Coronavirus Outbreak

The outbreak of the coronavirus is having a big impact on travel activities in Japan in the form of travel restrictions, closures and event cancellations.

Current state of tourism: do not travel in and out of Greater Tokyo and Hokkaido

Domestic Travel Restrictions
Although the virus has not spread in Japan at an explosive rate as seen in Europe and North America, the central government declared a state of emergency on April 7, requesting people to stay home and certain businesses to close. After a decrease in new infections, the state of emergency was fully lifted on May 25.

Even after the end of the state of emergency, people in the entire country are requested to exercise social distancing and refrain from visiting crowded and badly ventilated places. In some prefectures, certain types of businesses and establishments are requested to remain closed or shorten their business hours.

People are also asked to refrain from non-essential travel in and out of Tokyo, Kanagawa, Chiba, Saitama and Hokkaido, the five prefectures that saw the highest infection numbers, through June 18. Restrictions on inter-prefectural travel in the rest of the country were lifted on June 1. The remaining restrictions on domestic travel are scheduled to be lifted from June 19, and a campaign to promote domestic tourism is slated to start in late July.

Inside the cities, public transportation has not been greatly affected; however, airlines and long-distance bus companies have considerably cut their services, and seasonal and tourist trains have been suspended, although services are now being increased again. Intercity trains have mostly resumed their regular timetables after a reduction of services in May and early June.

International Travel Restrictions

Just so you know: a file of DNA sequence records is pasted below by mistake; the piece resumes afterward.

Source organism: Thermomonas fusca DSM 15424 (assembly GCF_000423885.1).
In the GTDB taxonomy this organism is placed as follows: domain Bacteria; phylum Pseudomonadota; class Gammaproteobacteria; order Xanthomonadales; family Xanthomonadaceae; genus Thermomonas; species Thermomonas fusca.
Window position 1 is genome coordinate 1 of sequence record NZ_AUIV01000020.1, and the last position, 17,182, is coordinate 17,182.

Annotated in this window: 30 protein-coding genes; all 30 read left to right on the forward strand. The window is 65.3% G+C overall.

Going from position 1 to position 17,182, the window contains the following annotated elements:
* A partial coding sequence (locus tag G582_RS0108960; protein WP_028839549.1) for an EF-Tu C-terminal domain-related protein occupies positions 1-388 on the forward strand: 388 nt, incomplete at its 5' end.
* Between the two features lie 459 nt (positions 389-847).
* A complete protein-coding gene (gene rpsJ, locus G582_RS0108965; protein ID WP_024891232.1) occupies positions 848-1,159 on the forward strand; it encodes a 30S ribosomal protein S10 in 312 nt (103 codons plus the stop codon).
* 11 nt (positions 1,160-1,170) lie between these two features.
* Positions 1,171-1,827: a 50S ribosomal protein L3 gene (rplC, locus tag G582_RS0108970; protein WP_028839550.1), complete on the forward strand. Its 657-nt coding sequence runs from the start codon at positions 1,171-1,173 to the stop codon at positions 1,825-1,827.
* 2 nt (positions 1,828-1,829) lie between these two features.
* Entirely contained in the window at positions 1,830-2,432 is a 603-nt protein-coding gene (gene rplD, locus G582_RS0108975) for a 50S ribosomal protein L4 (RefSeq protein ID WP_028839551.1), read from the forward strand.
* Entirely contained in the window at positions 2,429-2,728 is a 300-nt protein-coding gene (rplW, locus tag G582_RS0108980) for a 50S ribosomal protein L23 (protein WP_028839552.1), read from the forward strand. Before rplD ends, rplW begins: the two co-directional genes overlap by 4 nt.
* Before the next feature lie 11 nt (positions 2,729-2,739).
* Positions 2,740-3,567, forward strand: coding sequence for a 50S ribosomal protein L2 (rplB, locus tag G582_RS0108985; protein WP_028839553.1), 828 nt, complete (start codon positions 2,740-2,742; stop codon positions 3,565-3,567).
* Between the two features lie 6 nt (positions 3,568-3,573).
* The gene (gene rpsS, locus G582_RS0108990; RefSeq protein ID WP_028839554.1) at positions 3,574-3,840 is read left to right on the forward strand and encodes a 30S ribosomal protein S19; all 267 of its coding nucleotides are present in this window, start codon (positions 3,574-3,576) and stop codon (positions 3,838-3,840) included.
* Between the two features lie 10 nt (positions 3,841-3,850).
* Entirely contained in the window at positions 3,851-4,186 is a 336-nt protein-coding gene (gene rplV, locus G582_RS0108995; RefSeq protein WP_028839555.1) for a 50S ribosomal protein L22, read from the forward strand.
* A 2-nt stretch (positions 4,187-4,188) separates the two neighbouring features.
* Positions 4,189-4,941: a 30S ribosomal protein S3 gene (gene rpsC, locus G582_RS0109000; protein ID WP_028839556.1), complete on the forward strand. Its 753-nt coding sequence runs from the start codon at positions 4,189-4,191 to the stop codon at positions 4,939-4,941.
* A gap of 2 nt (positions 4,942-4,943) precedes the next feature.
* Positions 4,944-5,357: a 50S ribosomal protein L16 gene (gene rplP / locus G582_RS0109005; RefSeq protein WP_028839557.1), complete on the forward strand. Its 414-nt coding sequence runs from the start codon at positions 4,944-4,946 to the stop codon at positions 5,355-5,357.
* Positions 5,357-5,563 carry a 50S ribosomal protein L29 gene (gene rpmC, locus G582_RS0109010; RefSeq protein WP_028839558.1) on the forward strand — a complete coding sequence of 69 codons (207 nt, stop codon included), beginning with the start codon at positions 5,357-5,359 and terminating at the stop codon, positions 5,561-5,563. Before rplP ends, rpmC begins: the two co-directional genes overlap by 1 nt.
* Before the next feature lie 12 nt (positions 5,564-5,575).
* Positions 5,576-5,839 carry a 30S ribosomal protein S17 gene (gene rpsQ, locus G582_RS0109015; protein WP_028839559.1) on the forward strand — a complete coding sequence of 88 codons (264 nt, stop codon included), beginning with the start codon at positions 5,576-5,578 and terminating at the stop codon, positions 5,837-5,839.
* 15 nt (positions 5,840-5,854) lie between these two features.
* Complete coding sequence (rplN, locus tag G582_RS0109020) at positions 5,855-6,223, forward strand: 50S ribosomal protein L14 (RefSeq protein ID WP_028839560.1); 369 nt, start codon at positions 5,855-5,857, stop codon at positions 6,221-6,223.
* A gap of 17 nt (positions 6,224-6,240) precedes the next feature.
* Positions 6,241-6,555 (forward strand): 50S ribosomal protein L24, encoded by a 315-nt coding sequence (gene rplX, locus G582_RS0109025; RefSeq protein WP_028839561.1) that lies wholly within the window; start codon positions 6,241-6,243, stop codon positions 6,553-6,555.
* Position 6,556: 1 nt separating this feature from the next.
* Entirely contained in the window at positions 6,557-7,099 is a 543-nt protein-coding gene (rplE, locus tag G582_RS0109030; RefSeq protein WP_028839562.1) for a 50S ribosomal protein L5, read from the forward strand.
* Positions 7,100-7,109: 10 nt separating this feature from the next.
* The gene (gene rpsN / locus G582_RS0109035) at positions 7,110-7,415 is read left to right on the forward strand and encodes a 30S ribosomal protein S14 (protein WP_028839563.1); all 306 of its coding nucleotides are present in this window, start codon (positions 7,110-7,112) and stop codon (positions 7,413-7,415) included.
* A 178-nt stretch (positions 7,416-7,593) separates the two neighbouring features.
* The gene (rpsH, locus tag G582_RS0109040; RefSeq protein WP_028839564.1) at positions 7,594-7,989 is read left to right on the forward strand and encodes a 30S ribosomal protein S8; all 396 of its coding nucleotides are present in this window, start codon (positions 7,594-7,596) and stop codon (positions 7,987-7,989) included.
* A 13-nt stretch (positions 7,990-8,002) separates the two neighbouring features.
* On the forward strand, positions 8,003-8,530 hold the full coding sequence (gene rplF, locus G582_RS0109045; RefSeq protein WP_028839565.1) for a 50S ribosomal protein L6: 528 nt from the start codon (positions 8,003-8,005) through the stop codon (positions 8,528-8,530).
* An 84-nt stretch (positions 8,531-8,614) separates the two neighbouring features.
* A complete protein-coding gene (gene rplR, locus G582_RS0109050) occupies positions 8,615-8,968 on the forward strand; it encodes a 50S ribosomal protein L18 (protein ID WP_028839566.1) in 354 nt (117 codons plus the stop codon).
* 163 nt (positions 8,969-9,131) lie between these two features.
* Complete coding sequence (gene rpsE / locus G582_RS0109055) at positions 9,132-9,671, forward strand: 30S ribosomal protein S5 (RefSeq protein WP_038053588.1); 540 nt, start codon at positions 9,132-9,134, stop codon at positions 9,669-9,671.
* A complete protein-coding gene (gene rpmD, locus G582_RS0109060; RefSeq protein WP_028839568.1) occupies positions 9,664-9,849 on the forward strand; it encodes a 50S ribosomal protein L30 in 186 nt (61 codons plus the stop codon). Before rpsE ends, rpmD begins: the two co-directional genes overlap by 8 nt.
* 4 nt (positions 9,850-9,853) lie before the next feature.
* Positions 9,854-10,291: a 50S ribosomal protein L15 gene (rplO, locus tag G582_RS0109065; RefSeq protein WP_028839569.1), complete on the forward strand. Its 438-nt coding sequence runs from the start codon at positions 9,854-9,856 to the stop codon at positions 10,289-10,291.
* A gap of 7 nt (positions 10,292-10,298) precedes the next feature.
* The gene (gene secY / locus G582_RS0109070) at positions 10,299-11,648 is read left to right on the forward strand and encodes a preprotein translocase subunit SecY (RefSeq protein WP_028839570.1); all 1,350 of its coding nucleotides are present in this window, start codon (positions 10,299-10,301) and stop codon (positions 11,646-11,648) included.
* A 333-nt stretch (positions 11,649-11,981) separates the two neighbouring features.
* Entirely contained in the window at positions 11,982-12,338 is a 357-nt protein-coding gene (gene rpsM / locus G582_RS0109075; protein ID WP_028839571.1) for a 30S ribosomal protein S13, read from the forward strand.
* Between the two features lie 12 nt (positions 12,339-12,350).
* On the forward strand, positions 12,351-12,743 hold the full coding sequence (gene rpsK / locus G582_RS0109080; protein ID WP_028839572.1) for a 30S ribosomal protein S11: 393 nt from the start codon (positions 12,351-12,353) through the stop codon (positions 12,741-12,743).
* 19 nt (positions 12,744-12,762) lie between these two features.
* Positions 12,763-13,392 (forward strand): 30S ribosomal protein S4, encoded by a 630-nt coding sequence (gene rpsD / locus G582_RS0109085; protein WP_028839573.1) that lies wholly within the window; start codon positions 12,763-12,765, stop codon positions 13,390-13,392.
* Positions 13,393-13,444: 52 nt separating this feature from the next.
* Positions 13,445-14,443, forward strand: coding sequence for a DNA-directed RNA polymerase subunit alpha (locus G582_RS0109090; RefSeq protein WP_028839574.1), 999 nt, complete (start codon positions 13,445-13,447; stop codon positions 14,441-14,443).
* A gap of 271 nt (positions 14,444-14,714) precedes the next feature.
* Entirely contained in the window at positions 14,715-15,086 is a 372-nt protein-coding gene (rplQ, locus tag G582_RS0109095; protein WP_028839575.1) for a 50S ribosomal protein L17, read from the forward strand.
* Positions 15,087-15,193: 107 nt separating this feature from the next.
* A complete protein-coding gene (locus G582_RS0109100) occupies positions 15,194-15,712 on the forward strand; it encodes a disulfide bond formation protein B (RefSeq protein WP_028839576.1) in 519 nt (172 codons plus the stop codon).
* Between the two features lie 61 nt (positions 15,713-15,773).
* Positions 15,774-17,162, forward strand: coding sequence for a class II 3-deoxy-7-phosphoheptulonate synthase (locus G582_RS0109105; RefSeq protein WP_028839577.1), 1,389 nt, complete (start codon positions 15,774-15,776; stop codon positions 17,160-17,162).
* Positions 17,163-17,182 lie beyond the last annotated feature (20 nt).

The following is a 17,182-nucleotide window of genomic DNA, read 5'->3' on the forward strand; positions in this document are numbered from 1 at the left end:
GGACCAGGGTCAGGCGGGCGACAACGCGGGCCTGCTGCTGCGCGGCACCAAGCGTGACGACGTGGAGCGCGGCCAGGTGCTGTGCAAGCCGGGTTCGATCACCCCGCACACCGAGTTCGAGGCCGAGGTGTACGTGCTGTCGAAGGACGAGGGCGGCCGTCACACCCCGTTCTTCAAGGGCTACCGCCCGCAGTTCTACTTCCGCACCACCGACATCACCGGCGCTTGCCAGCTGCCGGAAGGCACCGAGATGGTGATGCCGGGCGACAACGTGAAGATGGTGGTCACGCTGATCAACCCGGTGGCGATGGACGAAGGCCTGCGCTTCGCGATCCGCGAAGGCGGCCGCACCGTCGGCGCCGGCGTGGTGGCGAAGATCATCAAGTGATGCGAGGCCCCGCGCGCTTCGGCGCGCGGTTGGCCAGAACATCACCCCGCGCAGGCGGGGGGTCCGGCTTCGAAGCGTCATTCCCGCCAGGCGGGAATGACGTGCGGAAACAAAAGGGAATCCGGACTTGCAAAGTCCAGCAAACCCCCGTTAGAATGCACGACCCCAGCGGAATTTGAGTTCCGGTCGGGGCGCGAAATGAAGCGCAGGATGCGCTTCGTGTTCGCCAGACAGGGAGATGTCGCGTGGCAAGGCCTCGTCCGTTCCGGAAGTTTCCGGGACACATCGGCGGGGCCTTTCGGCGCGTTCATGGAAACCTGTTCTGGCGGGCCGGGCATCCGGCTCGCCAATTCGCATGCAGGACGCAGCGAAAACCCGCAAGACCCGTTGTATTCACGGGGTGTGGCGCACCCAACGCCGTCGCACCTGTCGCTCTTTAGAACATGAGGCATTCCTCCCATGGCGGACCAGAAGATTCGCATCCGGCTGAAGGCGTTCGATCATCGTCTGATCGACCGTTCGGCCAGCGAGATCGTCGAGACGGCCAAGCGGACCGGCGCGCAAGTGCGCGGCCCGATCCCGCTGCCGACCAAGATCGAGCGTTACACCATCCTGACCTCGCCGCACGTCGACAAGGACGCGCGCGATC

Japan is currently refusing entry to non-Japanese people who have been to any of over 100 designated countries across the world within the past 14 days, including the United States, Canada, Australia, New Zealand, Singapore, Malaysia, Indonesia, Thailand, Vietnam, the Philippines, South Korea, China and most European countries (including the UK), except under special circumstances.

Japan is also temporarily suspending visa exemptions for the time being, making it necessary for all visitors to apply for a visa before traveling to Japan.

Furthermore, all people entering Japan, including Japanese nationals, will have to undergo a quarantine at a designated location and may not use public transportation for 14 days upon arrival.

Likewise, there are many countries that refuse entry to people arriving from Japan or require travelers arriving from Japan to undergo a quarantine.

The above measures by the Japanese government are expected to be maintained through June, but afterwards a gradual reopening of Japan’s borders is being considered, starting towards countries where the coronavirus has been contained or which have particularly important ties to Japan (Thailand, Vietnam, Australia and New Zealand are some first candidates). Business travelers and experts are expected to be given priority, followed by students and eventually tourists.

Closures and cancellations
A large number of tourist attractions are cautiously reopening these days, while others remain closed. Most events and festivals have been cancelled or postponed. Below is a list of major tourist attractions and their state of business in some of the more popular destinations in our sightseeing guide:

●  Sensoji Temple (closed indefinitely)

● Tokyo Tower (reopened 5/28)

● Tokyo Government Building observation decks (closed indefinitely)

● Toyosu Market (reopened 6/8)

● Kyu Shiba Rikyu (reopened 6/1)

● Tokyo Disneyland (closed indefinitely)

● Tokyo DisneySea (closed indefinitely)

● Guided tours of the Imperial Palace (reopened 6/2)

● Imperial East Gardens (reopened 6/2)

● Hama Rikyu (reopened 6/1)

● Rikugien (reopened 6/1)

● Edo Open Air Museum (reopened 6/2)

● Shinjuku Gyoen (reopened 6/2)

● Koishikawa Korakuen (reopened 6/1)

● Koishikawa Botanical Garden (closed indefinitely)

● Kiyosumi Garden (reopened 6/1)

● Ghibli Museum (closed indefinitely)

● Institute for Nature Study (reopened 6/1)

● Sumida Hokusai Museum (reopened 6/2)

● Tokyo National Museum (reopened 6/2)

● Tokyo Skytree (reopened 6/1)

● Sumida Aquarium (reopened 6/15)

● Most events of the 2020 Sanno Matsuri (cancelled)

● Edo-Tokyo Museum (reopened 6/2)

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